A Chartered Legal Executive for over thirty years, Millicent was awarded UK Diversity Legal Awards of ‘Black Solicitors Network Lawyer of the Year’ in 2017 and became the first Chartered Legal Executive to be appointed an Honorary Queen’s Counsel in 2020. As President of CILEx in 2017, she became the first person from a Black, Asian and minority ethnic background to lead a legal professional membership body and has worked to tackle diversity and inclusion in the legal profession and the judiciary.
In an interview with Leducate, The Legal Education Charity, in 2021, Millicent commented that legal executives are “often overlooked, but are a significant and valuable sector of the legal profession”, noting that increasing awareness of other routes into the profession may help with increasing diversity as “qualifying as a CILEx Lawyer gives access to the legal profession regardless of a person’s social background and circumstances”.
Speaking to Lawcareers.net Millicent explains why the “law is for the many, not the few”:
“As a Black woman I know only too well how difficult it can be to make it in the legal profession. I am testament to what can be achieved but unfortunately, I remain in the minority. There are too few lawyers who look like me and wider still, too few lawyers who look like the population they serve; that must change.”
Grace Ononiwu CBE
Grace Ononiwu is Director of Legal Services at the Crown Prosecution Service (CPS), becoming the first Afro Caribbean person to hold the post of Chief Crown Prosecutor in the history of the CPS, as well as the first woman to hold the position in Northamptonshire County, the East of England and West Midlands regions. She was also Chair of the National Black Crown Prosecution Association (NBCPA) and included in the 2017, 2018, 2019 and 2020 Power List 100 of the Most Influential Black People in the UK.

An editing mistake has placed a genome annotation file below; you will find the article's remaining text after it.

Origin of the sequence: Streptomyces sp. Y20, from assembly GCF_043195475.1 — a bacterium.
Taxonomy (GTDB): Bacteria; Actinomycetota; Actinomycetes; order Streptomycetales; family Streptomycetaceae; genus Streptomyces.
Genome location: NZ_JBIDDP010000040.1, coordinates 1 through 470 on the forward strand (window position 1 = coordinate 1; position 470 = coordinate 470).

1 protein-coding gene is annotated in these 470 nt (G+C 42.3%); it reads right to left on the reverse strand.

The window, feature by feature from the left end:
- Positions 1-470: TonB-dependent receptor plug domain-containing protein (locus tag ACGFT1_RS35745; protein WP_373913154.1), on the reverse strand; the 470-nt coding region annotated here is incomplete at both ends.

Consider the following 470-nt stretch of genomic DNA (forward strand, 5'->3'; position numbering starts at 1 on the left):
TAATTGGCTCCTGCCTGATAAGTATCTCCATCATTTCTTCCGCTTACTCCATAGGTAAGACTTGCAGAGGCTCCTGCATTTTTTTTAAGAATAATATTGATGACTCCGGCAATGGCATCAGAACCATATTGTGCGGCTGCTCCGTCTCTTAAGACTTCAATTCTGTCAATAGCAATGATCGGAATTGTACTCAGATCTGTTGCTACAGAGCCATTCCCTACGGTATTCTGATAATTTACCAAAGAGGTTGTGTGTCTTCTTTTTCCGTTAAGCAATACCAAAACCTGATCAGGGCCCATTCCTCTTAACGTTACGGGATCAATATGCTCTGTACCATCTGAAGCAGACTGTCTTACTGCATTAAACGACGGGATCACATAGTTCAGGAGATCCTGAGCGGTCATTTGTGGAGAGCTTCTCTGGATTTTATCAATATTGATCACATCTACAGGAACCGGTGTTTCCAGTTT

Launching a diversity scheme called The Anthony Walker Pathways Initiative in Liverpool in November 2021, which aims to continue to increase diversity in the CPS by inspiring and supporting students of minority backgrounds, Grace said “You do not have to be white and wealthy to become a lawyer. The CPS and the wider Criminal Justice System need people of all backgrounds to have access to a career in law so that it is truly representative of the people we seek to achieve justice for.”
Dame Linde Dobbs, OBE
Linda Dobbs is a retired High Court judge in England and Wales who in 2004 became the first person of colour to be appointed a high court judge in the UK. Born in Sierra Leone, she attended school and university in the UK before being called to the bar in 1981. In 2003, Dame Linda Dobbs became the Chairman of the Criminal Bar Association where she set up its first Equality and Diversity sub-committee. Since retiring, she has been focusing on training lawyers and judges internationally, as well as acting for several charities, including patron of the International Law Book Facility, which support the rule of law and access to justice across the world through providing second hand legal books.
In an interview with Chambers Student in 2019, she said, “If you lump the whole of the judiciary together, the figures don’t look so bad because the tribunals’ judiciary is far more diverse than the courts’. It’s not as if there aren’t senior BAME lawyers out there to form a pool for the senior judiciary – there are. But not a lot of them are attracted to the idea of the senior Bench, and there are lots of varying and complicated reasons for that.”
Grace Brown was called to the bar in 1995 and is a public law barrister at Garden Court Chambers where she has a particular focus on human rights, immigration and refugee law. Grace acted in the first post-scandal Windrush court case, which is now a precedent, and in 2021 was awarded the 2021 BSN Lawyer of the Year, in the Chambers category, at the UK Diversity Legal Awards.
She was described by the UK Diversity Legal Awards as “an extraordinary advocate who has made significant contributions to the advancement of diverse lawyers through raising awareness, through her dedication to advocating for marginalised groups and through sheer persistence”.